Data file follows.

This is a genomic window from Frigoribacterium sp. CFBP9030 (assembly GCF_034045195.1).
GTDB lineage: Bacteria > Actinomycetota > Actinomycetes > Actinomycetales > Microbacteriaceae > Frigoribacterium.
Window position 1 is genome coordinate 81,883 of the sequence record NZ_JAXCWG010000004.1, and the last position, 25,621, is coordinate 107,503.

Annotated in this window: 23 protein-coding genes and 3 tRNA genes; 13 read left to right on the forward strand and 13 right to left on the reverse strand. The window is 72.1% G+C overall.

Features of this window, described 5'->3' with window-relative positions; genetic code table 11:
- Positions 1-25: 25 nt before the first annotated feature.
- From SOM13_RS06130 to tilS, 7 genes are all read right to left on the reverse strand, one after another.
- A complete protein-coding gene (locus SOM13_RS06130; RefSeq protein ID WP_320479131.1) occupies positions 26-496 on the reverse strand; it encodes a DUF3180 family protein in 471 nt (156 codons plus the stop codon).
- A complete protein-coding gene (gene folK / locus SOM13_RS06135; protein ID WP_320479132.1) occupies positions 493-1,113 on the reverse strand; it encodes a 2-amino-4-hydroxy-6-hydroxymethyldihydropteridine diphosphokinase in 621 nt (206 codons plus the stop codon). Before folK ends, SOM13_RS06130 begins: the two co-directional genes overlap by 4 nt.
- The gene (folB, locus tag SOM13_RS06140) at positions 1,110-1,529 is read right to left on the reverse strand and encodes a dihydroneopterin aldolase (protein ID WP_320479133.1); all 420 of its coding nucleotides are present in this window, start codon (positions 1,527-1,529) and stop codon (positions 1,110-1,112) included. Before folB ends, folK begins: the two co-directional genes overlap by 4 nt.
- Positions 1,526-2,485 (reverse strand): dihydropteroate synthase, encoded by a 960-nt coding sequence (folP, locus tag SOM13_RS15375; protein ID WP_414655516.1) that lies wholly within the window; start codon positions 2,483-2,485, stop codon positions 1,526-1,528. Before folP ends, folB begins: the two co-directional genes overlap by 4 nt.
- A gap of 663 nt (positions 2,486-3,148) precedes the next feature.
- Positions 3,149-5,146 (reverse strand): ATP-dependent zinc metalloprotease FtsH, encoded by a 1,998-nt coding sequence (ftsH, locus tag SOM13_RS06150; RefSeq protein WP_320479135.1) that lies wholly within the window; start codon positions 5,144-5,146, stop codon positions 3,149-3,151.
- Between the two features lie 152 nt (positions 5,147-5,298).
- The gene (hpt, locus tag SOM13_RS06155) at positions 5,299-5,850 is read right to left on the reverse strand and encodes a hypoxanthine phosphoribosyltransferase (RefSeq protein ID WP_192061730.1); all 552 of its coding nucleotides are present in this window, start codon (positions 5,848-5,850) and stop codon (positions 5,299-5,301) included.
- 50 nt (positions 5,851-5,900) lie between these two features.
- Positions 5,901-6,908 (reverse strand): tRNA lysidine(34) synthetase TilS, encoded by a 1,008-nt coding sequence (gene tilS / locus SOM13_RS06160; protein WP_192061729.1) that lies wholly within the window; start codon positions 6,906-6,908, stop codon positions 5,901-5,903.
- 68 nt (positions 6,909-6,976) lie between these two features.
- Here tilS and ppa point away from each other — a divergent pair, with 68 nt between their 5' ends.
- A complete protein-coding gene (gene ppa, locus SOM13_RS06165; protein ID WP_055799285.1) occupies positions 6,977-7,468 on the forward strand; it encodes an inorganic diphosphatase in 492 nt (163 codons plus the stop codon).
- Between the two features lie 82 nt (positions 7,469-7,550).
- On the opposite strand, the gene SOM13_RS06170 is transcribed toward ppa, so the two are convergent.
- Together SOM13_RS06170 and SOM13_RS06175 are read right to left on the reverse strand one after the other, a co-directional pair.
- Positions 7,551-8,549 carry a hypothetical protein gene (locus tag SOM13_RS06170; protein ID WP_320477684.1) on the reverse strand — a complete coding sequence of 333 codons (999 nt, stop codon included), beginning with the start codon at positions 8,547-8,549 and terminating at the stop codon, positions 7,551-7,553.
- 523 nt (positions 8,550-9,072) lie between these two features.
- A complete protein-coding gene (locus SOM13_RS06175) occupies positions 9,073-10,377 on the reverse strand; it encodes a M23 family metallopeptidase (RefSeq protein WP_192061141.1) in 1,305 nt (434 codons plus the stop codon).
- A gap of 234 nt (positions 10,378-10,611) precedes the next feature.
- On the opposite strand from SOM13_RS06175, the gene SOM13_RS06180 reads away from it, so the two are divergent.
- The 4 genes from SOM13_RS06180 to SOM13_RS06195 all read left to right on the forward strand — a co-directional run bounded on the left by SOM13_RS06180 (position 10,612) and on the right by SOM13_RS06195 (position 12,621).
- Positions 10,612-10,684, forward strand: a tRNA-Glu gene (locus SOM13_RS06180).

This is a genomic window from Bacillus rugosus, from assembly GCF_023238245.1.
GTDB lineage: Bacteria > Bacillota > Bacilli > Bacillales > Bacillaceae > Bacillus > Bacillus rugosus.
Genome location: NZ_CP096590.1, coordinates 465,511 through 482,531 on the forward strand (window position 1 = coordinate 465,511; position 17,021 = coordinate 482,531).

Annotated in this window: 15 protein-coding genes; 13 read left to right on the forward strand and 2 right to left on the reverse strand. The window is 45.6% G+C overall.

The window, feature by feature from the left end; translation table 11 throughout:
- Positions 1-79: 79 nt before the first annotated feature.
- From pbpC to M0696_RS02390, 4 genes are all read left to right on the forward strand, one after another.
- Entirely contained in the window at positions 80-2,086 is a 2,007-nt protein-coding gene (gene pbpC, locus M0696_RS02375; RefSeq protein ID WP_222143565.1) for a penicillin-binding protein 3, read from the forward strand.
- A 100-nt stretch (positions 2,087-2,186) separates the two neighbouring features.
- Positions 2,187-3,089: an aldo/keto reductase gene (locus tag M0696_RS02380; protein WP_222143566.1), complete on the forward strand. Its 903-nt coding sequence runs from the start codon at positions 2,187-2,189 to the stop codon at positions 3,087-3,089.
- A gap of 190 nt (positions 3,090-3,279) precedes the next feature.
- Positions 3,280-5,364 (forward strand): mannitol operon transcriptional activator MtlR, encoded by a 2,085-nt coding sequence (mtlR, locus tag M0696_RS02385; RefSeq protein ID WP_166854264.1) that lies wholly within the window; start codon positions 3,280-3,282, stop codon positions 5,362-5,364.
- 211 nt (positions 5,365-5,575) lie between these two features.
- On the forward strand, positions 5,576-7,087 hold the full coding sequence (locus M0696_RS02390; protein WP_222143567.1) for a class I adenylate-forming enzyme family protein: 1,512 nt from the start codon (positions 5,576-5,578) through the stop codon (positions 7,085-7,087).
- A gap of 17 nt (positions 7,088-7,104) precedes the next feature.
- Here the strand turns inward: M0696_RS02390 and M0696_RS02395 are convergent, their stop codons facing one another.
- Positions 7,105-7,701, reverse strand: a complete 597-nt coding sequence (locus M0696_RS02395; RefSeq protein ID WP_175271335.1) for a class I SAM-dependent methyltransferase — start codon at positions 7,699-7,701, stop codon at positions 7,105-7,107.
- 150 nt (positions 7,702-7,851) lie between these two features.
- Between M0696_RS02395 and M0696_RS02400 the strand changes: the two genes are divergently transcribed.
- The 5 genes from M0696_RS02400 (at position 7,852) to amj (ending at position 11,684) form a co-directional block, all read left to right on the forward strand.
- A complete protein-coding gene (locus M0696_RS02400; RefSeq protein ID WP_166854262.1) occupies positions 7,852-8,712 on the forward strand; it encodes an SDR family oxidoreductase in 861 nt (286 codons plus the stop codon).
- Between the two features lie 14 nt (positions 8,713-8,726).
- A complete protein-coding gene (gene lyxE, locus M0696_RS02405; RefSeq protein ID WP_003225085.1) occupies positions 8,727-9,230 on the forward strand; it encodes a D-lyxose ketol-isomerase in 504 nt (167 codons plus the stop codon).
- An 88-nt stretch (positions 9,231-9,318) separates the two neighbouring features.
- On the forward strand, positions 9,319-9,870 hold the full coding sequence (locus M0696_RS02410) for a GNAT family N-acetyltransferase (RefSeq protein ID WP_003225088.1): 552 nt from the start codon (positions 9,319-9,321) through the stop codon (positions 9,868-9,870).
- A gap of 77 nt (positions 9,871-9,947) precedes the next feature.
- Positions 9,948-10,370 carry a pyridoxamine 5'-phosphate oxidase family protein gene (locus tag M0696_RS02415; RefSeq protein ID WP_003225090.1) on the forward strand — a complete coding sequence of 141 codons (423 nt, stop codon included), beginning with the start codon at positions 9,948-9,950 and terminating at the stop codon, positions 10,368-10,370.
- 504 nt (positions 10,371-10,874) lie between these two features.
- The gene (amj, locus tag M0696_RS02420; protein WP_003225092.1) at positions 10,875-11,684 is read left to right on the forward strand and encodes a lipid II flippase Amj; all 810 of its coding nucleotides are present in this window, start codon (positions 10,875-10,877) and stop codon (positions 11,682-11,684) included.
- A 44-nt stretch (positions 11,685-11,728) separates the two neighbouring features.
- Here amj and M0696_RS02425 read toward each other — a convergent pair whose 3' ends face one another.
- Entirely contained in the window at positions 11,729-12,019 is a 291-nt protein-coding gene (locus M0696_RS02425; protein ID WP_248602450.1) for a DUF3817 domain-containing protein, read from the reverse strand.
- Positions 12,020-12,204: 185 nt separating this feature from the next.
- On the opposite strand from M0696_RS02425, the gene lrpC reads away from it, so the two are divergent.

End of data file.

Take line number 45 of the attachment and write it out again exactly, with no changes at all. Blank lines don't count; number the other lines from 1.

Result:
- A gap of 17 nt (positions 7,088-7,104) precedes the next feature.